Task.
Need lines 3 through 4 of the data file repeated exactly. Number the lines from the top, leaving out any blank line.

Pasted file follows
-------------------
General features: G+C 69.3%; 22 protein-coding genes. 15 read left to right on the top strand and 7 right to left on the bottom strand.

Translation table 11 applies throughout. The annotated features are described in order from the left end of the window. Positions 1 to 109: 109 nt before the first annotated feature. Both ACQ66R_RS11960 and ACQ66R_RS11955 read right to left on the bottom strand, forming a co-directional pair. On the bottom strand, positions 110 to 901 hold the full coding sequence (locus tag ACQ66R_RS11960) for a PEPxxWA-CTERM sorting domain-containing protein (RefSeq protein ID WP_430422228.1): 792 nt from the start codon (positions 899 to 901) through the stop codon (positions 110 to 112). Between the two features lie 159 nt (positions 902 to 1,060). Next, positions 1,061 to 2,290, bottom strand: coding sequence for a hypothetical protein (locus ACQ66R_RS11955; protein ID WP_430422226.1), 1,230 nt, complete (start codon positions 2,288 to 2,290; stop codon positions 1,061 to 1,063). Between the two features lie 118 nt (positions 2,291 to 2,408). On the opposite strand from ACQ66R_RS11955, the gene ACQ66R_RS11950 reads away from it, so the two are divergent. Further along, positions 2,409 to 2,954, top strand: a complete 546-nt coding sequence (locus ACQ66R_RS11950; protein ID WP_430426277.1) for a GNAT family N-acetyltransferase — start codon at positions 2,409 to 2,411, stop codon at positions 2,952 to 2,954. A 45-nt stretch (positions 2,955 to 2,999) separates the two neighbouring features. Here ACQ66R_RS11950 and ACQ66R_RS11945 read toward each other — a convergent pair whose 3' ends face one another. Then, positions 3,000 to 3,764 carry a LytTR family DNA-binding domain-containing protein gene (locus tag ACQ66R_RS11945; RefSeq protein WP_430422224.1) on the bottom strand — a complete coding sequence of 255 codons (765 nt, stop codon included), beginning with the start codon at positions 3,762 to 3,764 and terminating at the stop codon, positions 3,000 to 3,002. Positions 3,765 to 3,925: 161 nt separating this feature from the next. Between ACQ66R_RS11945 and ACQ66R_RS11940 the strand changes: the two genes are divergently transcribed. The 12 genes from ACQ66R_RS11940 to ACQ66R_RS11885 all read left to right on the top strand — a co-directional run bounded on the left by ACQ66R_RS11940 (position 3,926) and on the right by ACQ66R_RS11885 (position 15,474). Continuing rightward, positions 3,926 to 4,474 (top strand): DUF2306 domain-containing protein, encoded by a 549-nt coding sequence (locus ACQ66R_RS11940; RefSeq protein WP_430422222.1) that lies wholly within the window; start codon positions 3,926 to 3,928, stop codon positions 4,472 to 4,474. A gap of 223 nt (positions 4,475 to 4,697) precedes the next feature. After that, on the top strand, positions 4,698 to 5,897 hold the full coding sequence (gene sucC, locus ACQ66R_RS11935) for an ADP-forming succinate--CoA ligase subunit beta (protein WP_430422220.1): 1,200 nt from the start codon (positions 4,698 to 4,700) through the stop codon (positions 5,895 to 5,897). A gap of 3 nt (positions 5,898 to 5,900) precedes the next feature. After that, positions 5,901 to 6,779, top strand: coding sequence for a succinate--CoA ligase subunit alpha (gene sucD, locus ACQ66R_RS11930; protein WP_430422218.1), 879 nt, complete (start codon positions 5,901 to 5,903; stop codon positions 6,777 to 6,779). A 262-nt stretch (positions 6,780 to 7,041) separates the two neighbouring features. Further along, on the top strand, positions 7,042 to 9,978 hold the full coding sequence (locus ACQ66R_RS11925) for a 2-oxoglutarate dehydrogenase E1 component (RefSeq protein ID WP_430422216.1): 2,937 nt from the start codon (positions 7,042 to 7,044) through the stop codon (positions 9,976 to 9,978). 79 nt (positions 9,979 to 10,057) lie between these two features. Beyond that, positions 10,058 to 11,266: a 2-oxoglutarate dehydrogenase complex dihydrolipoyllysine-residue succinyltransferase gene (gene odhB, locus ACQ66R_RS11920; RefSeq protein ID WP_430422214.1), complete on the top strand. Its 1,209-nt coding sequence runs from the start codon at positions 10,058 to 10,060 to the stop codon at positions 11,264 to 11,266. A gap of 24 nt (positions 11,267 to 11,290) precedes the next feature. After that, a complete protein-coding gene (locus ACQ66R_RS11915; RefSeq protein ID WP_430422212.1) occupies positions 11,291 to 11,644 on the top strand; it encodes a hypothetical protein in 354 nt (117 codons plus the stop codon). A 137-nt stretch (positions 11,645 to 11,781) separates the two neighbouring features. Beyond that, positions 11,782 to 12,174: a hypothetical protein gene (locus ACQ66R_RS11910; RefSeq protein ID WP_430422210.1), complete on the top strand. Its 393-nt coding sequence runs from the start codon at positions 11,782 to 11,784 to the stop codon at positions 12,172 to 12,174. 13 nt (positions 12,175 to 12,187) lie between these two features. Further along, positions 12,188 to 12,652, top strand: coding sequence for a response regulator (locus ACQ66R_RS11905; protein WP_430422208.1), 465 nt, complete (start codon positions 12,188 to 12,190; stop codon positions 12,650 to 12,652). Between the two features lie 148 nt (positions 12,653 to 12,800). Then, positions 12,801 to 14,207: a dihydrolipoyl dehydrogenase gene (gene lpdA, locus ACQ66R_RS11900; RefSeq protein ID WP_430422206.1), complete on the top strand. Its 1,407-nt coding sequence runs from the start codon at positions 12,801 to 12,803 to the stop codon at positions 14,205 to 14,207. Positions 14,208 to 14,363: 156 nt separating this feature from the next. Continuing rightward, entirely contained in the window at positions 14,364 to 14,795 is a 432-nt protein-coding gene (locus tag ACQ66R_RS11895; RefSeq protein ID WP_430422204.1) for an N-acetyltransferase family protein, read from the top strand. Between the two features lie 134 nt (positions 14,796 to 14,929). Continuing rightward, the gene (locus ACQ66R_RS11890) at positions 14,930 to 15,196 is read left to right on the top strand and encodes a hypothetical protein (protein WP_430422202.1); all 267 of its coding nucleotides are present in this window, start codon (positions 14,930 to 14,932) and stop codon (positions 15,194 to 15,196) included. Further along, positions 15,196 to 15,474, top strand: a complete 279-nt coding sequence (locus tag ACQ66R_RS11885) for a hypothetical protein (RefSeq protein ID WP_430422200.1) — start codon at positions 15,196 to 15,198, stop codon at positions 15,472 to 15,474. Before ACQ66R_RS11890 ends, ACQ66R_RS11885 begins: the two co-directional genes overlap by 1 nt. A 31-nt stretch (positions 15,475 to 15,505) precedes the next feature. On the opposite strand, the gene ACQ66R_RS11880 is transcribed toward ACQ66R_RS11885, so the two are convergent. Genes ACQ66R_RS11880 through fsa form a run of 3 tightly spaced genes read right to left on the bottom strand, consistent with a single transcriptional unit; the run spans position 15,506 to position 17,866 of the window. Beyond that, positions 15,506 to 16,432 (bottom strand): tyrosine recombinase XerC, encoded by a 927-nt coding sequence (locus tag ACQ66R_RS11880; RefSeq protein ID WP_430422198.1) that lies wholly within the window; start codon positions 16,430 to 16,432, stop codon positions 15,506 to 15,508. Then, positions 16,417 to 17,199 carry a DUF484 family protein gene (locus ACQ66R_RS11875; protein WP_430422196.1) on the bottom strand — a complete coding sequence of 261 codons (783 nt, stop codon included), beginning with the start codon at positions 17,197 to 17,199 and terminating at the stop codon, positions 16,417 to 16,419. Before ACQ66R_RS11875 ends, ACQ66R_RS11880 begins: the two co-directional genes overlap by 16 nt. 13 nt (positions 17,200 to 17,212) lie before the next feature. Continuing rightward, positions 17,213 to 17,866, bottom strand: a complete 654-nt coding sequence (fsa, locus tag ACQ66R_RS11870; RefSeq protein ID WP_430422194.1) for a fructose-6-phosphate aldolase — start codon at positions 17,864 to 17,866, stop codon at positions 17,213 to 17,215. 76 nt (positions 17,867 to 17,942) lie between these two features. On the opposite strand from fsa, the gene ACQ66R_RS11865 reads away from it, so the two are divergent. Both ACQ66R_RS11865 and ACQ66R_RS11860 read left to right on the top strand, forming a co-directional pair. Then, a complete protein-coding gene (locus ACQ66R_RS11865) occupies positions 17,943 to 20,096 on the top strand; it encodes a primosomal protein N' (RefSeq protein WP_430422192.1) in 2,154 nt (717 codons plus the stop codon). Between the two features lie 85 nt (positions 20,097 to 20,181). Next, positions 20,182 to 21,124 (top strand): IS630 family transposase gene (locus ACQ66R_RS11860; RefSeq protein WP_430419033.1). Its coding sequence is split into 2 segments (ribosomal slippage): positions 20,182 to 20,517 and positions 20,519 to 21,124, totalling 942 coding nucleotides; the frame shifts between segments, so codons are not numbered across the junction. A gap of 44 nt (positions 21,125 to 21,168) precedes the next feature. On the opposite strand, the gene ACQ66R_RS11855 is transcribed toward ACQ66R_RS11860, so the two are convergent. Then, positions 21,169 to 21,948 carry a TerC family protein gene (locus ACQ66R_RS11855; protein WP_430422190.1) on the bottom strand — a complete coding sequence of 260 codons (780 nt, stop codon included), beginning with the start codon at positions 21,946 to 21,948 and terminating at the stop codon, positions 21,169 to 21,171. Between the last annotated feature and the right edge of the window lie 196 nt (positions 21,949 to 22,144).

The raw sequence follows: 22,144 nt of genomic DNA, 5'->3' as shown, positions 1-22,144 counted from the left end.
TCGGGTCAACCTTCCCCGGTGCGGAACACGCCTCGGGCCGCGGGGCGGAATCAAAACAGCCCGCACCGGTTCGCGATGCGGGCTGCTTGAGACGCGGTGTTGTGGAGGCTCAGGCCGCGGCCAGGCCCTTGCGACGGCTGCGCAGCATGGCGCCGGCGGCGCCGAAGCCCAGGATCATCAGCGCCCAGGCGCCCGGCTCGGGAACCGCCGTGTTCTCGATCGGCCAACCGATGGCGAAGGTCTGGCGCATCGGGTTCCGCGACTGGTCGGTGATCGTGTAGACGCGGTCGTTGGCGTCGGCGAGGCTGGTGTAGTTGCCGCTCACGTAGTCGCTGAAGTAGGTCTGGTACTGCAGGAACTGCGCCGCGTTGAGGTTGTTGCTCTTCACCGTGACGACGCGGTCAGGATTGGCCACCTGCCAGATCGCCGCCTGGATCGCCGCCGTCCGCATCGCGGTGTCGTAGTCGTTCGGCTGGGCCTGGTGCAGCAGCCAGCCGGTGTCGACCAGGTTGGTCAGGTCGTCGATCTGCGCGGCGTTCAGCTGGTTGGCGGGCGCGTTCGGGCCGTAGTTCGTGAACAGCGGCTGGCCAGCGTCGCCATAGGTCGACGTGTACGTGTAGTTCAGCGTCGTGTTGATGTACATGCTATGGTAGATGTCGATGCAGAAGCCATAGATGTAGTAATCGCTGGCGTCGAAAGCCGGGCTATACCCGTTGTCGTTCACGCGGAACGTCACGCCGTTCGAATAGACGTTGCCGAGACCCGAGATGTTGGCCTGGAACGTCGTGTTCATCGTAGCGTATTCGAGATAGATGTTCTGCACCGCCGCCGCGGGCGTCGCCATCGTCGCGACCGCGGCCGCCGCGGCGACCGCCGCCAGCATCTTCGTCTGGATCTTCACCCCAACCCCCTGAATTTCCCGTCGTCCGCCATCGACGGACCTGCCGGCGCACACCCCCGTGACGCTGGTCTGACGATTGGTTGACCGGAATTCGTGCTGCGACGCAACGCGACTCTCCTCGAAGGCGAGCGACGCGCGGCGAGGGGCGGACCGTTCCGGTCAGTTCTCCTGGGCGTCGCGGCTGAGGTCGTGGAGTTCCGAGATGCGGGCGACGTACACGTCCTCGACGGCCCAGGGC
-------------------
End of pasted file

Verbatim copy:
The raw sequence follows: 22,144 nt of genomic DNA, 5'->3' as shown, positions 1-22,144 counted from the left end.
TCGGGTCAACCTTCCCCGGTGCGGAACACGCCTCGGGCCGCGGGGCGGAATCAAAACAGCCCGCACCGGTTCGCGATGCGGGCTGCTTGAGACGCGGTGTTGTGGAGGCTCAGGCCGCGGCCAGGCCCTTGCGACGGCTGCGCAGCATGGCGCCGGCGGCGCCGAAGCCCAGGATCATCAGCGCCCAGGCGCCCGGCTCGGGAACCGCCGTGTTCTCGATCGGCCAACCGATGGCGAAGGTCTGGCGCATCGGGTTCCGCGACTGGTCGGTGATCGTGTAGACGCGGTCGTTGGCGTCGGCGAGGCTGGTGTAGTTGCCGCTCACGTAGTCGCTGAAGTAGGTCTGGTACTGCAGGAACTGCGCCGCGTTGAGGTTGTTGCTCTTCACCGTGACGACGCGGTCAGGATTGGCCACCTGCCAGATCGCCGCCTGGATCGCCGCCGTCCGCATCGCGGTGTCGTAGTCGTTCGGCTGGGCCTGGTGCAGCAGCCAGCCGGTGTCGACCAGGTTGGTCAGGTCGTCGATCTGCGCGGCGTTCAGCTGGTTGGCGGGCGCGTTCGGGCCGTAGTTCGTGAACAGCGGCTGGCCAGCGTCGCCATAGGTCGACGTGTACGTGTAGTTCAGCGTCGTGTTGATGTACATGCTATGGTAGATGTCGATGCAGAAGCCATAGATGTAGTAATCGCTGGCGTCGAAAGCCGGGCTATACCCGTTGTCGTTCACGCGGAACGTCACGCCGTTCGAATAGACGTTGCCGAGACCCGAGATGTTGGCCTGGAACGTCGTGTTCATCGTAGCGTATTCGAGATAGATGTTCTGCACCGCCGCCGCGGGCGTCGCCATCGTCGCGACCGCGGCCGCCGCGGCGACCGCCGCCAGCATCTTCGTCTGGATCTTCACCCCAACCCCCTGAATTTCCCGTCGTCCGCCATCGACGGACCTGCCGGCGCACACCCCCGTGACGCTGGTCTGACGATTGGTTGACCGGAATTCGTGCTGCGACGCAACGCGACTCTCCTCGAAGGCGAGCGACGCGCGGCGAGGGGCGGACCGTTCCGGTCAGTTCTCCTGGGCGTCGCGGCTGAGGTCGTGGAGTTCCGAGATGCGGGCGACGTACACGTCCTCGACGGCCCAGGGC